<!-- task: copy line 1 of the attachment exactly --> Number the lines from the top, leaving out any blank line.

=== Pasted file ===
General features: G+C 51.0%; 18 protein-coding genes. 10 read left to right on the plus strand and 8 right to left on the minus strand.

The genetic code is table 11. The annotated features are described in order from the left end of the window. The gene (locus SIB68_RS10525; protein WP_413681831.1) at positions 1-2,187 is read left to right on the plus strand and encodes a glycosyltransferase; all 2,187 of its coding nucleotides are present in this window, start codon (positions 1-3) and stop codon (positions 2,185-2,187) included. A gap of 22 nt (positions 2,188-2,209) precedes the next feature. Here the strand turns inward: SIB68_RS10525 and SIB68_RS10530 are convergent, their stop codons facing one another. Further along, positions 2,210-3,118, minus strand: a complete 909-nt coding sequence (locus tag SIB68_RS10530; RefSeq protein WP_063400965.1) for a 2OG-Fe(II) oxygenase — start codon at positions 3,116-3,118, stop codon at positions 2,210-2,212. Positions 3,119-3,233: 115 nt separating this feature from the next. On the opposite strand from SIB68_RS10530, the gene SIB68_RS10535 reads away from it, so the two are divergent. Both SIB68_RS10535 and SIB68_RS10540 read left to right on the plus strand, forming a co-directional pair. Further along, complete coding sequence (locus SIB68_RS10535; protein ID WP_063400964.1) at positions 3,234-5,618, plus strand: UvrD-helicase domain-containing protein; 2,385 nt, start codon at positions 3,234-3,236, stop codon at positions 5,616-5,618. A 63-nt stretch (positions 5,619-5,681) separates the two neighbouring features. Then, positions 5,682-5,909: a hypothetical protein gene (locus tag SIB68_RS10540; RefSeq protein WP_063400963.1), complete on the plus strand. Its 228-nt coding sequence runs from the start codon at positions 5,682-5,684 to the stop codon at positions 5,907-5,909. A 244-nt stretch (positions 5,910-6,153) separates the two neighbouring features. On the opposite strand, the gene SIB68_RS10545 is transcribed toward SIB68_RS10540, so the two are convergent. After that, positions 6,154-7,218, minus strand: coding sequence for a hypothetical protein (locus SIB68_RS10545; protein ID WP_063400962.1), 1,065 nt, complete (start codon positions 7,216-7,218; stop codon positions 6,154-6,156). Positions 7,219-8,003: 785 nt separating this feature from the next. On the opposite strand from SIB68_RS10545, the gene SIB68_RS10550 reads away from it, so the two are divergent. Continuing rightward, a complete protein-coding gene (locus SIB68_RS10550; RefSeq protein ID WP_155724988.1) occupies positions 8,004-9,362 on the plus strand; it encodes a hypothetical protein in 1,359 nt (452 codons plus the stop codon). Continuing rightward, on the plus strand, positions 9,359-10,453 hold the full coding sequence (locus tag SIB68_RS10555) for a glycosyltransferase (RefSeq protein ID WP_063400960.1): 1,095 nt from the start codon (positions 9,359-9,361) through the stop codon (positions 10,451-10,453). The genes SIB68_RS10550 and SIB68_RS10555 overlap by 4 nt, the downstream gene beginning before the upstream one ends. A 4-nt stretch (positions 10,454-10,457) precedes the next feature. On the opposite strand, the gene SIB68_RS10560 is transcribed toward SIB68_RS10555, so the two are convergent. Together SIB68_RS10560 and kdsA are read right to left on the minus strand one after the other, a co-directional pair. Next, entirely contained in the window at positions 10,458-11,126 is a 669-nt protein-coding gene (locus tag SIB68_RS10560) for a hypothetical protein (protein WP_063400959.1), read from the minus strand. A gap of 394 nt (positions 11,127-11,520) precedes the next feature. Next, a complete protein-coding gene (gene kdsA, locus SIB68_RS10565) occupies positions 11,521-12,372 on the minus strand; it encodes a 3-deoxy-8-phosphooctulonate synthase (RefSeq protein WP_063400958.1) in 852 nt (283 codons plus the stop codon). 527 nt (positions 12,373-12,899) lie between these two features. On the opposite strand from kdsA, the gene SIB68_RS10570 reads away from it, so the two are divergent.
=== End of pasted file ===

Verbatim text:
General features: G+C 51.0%; 18 protein-coding genes. 10 read left to right on the plus strand and 8 right to left on the minus strand.